While this invention is illustrated and described in a preferred embodiment, the invention may be produced in many different configurations. There is depicted in the drawings, and will herein be described in detail, a preferred embodiment of the invention, with the understanding that the present disclosure is to be considered an exemplification of the principles of the invention and the associated functional specifications for its construction and is not intended to limit the invention to the embodiment illustrated. Those skilled in the art will envision many other possible variations within the scope of the present invention.
Based upon the present invention, a subscriber of network analyzing services drives an automobile to one of the gateway/routers 104, 108 and physically attaches a wireless transmitter device to an automobile's diagnostic port, wherein the device is capable of receiving diagnostic data and formatting the received diagnostic data for wireless transmission via gateways/routers 104, 108. In the preferred embodiment, the diagnostic data comprises a series of diagnostic codes compliant with the ODB II standard.
It should be noted that, for discussion purposes, although a wireless transmitter device is described as being physically attached to the automobile's diagnostic port, other variations are envisioned, including one wherein the automobile's diagnostic port is modified to permanently attach the wireless transmitter device that can be activated either manually or automatically to wirelessly transmit diagnostic data to the network analyzer server via the gateways/routers at various physical locations.
Network analyzer server 102 is a server capable of receiving the forwarded automobile diagnostic data, wherein the server analyzes the forwarded automobile diagnostic data and provides feedback regarding conditions that require attention. The network analyzer server 102 forwards the diagnostic data to appropriate locations (such locations can be preset by subscribers, i.e., such as a mechanic's diagnostic computing device, hot-spots where such information could be forwarded (e.g., diagnostic data can be forwarded to a plurality of hot-spots located on Interstates and other roadways, a subscriber's personal computer, etc.). However, it should be noted that the location where such analyzed data is received should not be used to limit the scope of the present invention. It should be noted that although the network analyzer server 102 is shown as a singular entity, other scenarios falling within the scope of the present invention are envisioned, including embodiments wherein more than one network analyzer servers are connected across networks.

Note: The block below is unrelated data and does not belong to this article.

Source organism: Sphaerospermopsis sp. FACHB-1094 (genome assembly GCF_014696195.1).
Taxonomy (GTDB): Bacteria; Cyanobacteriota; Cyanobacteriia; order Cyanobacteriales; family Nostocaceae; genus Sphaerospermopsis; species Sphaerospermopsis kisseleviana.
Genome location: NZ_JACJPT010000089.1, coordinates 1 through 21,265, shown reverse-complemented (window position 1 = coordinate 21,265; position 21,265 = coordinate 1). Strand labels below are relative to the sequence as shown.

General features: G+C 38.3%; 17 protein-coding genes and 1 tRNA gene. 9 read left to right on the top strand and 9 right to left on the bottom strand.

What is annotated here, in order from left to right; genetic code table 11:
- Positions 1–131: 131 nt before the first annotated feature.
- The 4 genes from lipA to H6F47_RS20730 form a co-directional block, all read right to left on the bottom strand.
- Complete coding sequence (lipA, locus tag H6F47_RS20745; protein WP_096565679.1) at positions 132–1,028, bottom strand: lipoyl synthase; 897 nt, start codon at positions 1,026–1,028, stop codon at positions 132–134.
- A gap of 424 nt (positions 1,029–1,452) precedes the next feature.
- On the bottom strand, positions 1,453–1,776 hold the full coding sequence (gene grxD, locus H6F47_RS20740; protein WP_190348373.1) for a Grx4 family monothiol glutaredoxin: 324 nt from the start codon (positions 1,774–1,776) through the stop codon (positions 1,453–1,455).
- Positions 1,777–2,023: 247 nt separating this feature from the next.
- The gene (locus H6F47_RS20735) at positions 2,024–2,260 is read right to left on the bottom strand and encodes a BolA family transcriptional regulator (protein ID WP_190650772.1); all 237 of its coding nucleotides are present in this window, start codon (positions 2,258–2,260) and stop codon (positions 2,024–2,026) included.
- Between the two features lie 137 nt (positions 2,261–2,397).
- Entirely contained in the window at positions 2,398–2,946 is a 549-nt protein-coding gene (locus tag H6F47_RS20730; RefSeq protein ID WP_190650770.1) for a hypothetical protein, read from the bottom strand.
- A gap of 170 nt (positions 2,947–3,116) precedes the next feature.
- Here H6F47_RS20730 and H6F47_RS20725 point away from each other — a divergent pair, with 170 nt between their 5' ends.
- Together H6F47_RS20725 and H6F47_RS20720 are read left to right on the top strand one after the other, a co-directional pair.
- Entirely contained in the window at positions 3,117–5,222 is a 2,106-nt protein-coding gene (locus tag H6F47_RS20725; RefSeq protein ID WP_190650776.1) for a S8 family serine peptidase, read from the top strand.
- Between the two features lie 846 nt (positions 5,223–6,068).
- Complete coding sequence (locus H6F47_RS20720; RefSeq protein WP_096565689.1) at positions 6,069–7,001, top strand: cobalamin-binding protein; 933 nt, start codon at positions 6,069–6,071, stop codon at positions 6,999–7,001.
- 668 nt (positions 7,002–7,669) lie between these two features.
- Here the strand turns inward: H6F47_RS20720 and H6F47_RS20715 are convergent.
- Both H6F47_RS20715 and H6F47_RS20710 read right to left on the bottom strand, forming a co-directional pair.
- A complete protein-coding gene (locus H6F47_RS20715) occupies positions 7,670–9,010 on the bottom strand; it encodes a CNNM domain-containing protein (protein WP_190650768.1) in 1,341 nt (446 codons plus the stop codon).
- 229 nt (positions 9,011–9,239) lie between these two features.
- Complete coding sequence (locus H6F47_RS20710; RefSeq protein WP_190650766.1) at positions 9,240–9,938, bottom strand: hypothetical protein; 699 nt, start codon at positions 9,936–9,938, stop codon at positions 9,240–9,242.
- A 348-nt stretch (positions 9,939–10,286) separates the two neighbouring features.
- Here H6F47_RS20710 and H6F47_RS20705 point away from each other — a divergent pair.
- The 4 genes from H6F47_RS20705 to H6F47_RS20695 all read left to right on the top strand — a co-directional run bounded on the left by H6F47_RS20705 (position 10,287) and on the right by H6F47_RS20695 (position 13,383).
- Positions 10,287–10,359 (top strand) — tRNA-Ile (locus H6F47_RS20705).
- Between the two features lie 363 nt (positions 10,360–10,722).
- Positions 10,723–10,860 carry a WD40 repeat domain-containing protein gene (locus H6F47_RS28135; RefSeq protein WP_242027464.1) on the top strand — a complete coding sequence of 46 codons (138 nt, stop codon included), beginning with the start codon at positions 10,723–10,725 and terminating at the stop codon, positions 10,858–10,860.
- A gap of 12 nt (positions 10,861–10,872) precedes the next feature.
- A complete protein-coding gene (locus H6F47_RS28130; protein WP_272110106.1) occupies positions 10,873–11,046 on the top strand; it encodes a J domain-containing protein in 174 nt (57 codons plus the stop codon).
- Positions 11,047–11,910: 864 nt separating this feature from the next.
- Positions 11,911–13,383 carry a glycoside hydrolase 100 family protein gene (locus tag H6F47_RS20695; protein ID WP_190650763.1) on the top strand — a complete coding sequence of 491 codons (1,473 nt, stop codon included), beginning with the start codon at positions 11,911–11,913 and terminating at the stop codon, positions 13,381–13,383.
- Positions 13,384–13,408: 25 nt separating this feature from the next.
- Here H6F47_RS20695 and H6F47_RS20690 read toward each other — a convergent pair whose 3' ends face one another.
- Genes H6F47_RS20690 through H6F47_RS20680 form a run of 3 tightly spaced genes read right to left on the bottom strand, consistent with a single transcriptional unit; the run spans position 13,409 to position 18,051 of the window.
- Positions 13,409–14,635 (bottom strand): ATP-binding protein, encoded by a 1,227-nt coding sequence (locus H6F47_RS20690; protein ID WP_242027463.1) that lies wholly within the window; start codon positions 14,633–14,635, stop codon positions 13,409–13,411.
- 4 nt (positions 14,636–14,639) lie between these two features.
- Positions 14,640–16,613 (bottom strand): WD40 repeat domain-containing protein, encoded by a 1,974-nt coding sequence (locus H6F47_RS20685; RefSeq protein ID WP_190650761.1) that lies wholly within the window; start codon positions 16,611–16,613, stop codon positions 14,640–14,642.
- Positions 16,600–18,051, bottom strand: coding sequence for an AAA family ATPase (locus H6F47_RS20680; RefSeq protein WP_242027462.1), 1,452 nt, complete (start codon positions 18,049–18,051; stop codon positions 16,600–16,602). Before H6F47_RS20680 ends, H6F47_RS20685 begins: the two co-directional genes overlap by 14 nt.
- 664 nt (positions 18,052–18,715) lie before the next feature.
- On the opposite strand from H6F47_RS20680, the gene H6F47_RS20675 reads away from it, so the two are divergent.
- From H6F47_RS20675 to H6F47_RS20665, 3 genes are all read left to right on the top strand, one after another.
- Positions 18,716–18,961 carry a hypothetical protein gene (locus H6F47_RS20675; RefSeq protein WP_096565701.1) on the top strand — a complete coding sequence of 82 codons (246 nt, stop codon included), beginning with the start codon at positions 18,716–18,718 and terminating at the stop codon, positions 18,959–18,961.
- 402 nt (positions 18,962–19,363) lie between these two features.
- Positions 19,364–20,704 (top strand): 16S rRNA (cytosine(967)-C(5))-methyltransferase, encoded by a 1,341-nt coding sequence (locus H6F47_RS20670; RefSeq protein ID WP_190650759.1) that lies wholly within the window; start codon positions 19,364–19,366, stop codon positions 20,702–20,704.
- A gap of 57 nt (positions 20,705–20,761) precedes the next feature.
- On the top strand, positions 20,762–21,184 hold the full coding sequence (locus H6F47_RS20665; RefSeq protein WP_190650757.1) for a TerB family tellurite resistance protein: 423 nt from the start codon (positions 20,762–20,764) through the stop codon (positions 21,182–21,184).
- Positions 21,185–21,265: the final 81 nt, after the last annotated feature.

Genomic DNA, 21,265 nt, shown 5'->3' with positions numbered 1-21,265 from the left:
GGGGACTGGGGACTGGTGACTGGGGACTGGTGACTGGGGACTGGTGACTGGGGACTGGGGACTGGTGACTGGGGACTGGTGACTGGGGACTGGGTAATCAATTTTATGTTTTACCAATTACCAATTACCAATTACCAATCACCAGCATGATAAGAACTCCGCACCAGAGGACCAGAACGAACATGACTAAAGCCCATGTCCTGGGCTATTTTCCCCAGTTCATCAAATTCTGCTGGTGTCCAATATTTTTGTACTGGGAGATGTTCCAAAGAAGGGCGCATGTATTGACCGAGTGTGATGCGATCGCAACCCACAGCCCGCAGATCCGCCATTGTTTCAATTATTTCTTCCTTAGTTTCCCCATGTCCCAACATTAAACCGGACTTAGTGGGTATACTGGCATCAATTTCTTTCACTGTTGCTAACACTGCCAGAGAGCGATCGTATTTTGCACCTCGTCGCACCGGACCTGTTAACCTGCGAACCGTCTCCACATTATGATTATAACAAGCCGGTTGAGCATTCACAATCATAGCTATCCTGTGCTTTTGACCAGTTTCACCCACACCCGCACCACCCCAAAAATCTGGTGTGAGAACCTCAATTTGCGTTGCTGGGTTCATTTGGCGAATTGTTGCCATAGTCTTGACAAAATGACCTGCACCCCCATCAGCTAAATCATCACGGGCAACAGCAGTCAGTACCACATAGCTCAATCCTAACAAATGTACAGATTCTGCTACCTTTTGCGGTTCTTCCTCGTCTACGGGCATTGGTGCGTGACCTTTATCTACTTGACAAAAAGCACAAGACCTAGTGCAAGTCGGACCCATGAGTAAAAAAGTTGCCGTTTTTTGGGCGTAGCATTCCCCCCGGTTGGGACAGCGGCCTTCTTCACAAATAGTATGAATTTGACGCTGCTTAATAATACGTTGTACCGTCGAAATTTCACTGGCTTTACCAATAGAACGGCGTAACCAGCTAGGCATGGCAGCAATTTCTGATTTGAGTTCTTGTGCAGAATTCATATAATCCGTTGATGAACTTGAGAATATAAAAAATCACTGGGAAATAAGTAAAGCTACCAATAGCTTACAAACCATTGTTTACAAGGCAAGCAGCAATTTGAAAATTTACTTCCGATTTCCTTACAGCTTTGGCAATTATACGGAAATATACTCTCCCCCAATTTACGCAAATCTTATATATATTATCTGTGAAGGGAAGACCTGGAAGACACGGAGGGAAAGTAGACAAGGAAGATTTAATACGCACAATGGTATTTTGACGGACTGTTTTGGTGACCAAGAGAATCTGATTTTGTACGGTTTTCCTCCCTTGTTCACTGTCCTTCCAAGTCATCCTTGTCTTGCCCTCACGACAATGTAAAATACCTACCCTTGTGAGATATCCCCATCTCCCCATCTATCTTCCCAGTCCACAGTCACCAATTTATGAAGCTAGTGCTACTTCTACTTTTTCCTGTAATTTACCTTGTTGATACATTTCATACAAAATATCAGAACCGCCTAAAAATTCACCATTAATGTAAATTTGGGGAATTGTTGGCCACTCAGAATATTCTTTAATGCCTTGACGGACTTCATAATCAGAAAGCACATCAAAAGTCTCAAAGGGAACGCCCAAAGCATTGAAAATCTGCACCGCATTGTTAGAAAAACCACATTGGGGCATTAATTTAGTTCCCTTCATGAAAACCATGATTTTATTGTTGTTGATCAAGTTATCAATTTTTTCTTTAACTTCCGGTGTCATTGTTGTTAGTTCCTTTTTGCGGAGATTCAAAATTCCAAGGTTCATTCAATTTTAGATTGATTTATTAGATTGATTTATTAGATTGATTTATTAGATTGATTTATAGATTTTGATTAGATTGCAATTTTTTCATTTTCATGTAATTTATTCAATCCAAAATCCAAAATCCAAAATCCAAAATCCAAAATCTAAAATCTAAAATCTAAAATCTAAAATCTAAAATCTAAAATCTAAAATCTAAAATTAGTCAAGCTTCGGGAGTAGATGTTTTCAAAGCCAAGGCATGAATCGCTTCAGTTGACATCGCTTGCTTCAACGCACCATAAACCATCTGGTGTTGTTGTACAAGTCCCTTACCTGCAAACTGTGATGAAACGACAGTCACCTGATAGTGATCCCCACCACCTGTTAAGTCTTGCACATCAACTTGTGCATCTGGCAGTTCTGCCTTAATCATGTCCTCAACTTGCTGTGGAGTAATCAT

As mentioned above, the specific locations at which such analyzed data can be received should not be used to limit the scope of the present invention.
In the preferred embodiment, the wireless communication is implemented via an IEEE 802.11-based protocol (i.e., 802.11a, 802.11b, 802.11, or 802.11g). Additionally, the network analyzer server and the gateways are able to communicate via any of the following networks: LANs, WANs, or the Internet. Also, the preferred standard for the diagnosis of automobile diagnostic data is the ODB2 standard.
A system and method have been shown in the above embodiments for the effective implementation of a network car analyzer. While various preferred embodiments have been shown and described, it will be understood that there is no intent to limit the invention by such disclosure but, rather, it is intended to cover all modifications and alternate constructions falling within the spirit and scope of the invention as defined in the appended claims. For example, the present invention should not be limited by type of wireless network, location for receiving analyzed data, software/program, computing environment, and/or specific hardware.
The above enhancements are implemented in various computing environments. For example, the present invention may be implemented on a conventional IBM PC or equivalent, multi-nodal system (e.g., LAN) or networking system (e.g., Internet, WWW, or wireless web). All programming and data related thereto are stored in computer memory, static or dynamic, and may be retrieved by the user in any of: conventional computer storage, display (i.e., CRT) and/or hardcopy (i.e., printed) formats. The programming of the present invention may be implemented by one of skill in the art of ODB compliant systems.
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|International Classification||G01M17/00, G07C5/00, G06F19/00|
|Oct 25, 2010||FPAY||Fee payment|
Year of fee payment: 4
|Oct 28, 2014||FPAY||Fee payment|
Year of fee payment: 8
|Jun 4, 2015||AS||Assignment|
Owner name: SBC PROPERTIES, L.P., NEVADA
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Owner name: AT&T KNOWLEDGE VENTURES, L.P., NEVADA
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|Aug 27, 2015||AS||Assignment|
Owner name: SAMSUNG ELECTRONICS CO., LTD., KOREA, REPUBLIC OF
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Effective date: 20150617